Sindhu walked in with blue strapping on her left ankle and walked out with a gold medal around her neck. She has won so much already in her career - two Olympic medals, the world championship, all those Super Series titles - but this was missing from her collection: an individual gold in the Commonwealth Games.
She won it with ease.
Canada's Michelle Li is no pushover. The current world no 13 had won CWG gold in 2014 -- beating Sindhu en route -- and was back for more. On paper, this wasn't going to be straightforward. On the court, Li started the match well, mixing and matching her strokes. Long, short, left, right, she worked Sindhu to all corners of the court, trying to test her fitness. But big-game Sindhu is big-game Sindhu, a beast few can hold on to.
After the match, when asked about her secret to medalling at every big tournament she goes to, she laughed and said, "Let it remain a secret, eh!"
She had walked in with slight concerns over an injury that seemed to have hampered her movement in the previous day's semi-final. Her coach Park Tae-Sung would say that she had a small injury in her Achilles, tweaked in her epic quarter-final. In fact, post-match she didn't look too comfortable as she slowly worked her way through the press at the mixed zone, but on-court she was all fluid movement.
In the first game, she allowed Li to remain close, till about 7-7, when she started pulling away. She went into the break 11-8 up and never let the lead dip below that three-point margin, winning the first game 21-15.
In the middle of all that, Li pulled off the shot of the match: a tremendous disguised drop from deep in her own backcourt, a shot that brought out a wide smile from Li. But that was her personal highlight. Almost affronted, Sindhu attacked viciously to close out the game.
There was a shot in the second game that seemed to underline the zone Sindhu was in. A body smash from Li seemed destined for points, but a quick bend of her body and a quick flick of her racket and somehow the shuttle whizzed past a stunned a Li -- a defensive stroke converted into a deep, attacking, clear with a whip of her wrists. That moment came very early on, and after that it was never really any close. She was smashing everything, picking drops and returning them with horseshoe drops of her own, retrieving shuttles, judging leaves; when PV Sindhu is in gear, there's not much anyone can do.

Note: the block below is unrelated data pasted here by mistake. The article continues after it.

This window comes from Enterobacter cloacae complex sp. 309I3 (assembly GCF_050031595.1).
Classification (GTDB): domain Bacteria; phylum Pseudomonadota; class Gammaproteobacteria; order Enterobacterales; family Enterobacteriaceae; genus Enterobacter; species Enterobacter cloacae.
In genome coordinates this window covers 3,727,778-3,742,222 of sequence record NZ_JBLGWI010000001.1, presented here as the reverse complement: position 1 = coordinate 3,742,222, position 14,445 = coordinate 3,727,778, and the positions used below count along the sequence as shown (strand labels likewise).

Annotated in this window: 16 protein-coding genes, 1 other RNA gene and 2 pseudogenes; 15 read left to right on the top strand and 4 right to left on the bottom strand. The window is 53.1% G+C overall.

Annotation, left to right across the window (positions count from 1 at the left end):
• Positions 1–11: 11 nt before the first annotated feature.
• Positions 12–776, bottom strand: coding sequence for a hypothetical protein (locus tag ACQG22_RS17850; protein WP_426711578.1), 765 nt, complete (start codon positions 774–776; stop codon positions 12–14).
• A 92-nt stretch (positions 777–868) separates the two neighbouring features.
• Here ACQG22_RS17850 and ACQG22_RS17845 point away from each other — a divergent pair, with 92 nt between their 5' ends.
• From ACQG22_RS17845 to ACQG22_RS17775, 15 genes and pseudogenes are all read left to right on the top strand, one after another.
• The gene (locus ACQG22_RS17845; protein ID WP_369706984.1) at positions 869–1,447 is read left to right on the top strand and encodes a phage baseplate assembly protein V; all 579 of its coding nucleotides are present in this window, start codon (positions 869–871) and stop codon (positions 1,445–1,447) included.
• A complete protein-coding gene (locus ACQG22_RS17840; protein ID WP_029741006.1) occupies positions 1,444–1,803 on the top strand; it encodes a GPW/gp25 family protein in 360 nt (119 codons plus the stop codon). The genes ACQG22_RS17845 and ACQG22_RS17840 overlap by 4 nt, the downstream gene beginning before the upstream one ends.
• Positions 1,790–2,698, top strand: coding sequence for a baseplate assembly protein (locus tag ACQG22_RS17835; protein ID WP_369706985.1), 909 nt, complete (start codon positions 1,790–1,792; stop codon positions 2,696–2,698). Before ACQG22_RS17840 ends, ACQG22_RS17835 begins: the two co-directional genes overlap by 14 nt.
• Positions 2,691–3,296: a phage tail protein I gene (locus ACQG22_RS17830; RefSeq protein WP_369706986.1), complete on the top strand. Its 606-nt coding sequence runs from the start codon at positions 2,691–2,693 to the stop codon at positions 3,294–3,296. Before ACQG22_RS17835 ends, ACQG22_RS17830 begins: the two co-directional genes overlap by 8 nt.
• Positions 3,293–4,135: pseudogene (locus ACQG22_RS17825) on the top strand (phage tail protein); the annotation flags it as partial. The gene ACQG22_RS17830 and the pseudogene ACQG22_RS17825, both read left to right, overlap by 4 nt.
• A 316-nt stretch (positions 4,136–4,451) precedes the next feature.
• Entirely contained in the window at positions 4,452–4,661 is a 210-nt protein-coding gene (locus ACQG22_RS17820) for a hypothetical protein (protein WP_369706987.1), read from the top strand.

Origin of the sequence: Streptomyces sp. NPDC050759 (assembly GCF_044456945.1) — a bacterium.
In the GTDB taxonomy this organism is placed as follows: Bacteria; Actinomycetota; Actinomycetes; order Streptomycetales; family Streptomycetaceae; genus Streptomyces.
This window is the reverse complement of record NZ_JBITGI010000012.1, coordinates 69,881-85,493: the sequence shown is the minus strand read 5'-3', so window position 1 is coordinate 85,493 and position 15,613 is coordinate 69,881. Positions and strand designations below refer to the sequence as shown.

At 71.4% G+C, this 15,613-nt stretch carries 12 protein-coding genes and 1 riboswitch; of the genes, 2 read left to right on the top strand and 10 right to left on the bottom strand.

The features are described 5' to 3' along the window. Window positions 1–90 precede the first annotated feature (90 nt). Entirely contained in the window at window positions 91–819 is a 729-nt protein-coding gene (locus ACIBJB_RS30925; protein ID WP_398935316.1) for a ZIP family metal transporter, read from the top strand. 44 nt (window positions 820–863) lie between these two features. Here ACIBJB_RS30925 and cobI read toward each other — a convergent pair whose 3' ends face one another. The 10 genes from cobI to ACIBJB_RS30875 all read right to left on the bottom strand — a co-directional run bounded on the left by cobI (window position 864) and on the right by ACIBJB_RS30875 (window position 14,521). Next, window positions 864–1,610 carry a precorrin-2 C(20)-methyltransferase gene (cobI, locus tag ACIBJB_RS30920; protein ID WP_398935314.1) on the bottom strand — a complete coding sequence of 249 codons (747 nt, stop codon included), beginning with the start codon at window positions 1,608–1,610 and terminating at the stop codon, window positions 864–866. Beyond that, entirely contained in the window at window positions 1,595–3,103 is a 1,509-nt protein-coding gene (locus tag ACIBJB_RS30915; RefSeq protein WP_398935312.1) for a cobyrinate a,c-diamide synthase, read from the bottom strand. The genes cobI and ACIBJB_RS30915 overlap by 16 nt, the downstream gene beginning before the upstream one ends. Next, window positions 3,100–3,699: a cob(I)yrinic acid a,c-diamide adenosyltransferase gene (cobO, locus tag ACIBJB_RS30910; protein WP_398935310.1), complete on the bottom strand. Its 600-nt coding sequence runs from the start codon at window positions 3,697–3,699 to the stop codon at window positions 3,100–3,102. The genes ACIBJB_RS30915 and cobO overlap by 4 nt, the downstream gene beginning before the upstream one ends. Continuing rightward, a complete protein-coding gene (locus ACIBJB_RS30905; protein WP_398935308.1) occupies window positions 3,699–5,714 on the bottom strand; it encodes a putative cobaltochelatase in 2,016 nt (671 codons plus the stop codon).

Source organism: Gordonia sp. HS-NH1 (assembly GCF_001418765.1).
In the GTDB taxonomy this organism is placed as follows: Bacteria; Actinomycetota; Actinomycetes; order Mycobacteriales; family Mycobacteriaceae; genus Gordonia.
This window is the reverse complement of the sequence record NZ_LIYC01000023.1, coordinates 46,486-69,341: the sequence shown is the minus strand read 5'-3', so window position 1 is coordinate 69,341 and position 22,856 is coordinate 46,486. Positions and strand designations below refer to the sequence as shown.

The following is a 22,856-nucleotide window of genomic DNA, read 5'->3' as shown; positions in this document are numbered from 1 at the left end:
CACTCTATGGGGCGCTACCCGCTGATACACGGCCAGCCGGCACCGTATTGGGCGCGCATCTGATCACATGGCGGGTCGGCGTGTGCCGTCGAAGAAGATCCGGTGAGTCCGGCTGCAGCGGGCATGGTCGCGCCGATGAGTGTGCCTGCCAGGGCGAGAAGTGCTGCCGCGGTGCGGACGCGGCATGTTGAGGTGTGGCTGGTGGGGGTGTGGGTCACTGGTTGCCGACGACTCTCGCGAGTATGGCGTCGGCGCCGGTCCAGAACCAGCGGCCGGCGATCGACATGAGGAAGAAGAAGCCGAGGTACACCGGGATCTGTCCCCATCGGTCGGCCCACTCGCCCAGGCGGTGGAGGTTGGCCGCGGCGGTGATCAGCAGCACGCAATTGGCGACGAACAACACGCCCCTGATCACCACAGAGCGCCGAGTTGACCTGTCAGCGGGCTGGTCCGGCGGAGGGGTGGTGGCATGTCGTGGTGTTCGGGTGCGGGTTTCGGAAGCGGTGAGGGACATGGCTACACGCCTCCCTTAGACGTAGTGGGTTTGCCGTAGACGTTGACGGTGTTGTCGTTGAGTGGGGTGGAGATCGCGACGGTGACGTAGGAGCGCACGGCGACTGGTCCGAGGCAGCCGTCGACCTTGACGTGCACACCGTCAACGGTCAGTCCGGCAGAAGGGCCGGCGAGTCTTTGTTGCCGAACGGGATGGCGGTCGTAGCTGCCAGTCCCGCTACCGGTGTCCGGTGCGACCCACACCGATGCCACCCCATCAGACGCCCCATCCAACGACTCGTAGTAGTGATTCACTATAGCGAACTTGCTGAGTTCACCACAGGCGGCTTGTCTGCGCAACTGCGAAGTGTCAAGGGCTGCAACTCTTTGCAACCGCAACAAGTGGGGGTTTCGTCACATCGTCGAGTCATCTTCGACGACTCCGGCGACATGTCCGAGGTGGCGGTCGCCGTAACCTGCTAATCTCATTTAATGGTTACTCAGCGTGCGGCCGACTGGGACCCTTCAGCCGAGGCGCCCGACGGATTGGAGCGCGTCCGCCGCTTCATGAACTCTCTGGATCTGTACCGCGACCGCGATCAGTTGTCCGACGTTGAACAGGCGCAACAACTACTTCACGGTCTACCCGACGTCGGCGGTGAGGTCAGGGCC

She went into the break 11-6 up. The first point after that was a crosscourt smash from Sindhu that had Li sprawled on the floor in an unsuccessful attempt to get close to it. The story of the match, that picture.
The crowd, heavily partisan towards Sindhu, lived every point, loved every winner. Li fought back - and the NEC crowd, which has appreciated every fighter regardless of nationality through the past fortnight, roared her on too. Li closed the gap to 13-11; but then once again Sindhu went up a notch. She ended the game, the match, the tournament with a thunderous smash, the score for that second game reading 21-13.
The crowd were on their feet. They had just witnessed an elite athlete at her ruthless best.
"It feels really nice," she said after the match, medal around her neck. "I've been waiting a long time for this win. You can't just settle for whatever medal you get, obviously everyone wants to go back with a gold."
The 2014 upset never played on her mind, she said. "That was so long ago! I've beaten her many times [since] but you can never take it easy. Every match is a new one; anyone can have a great day or a poor one." Essentially saying that at this level, there's no option but to be at 100% from the get-go.
On Monday, she was. 100%.
As ever, she promised she wasn't done yet. "There's a lot of room to improve," she said with a smile. "There will be a lot more wins, a lot more medals."
Which is why there's no time to celebrate yet, though. A little rest, a little recovery and up next is the World Championships a fortnight from today: it's a far tougher field, and winning it again remains a top target. As it always does with Indian sport's golden girl: winning is a habit, and few in India do it better than Pusarla Venkata Sindhu.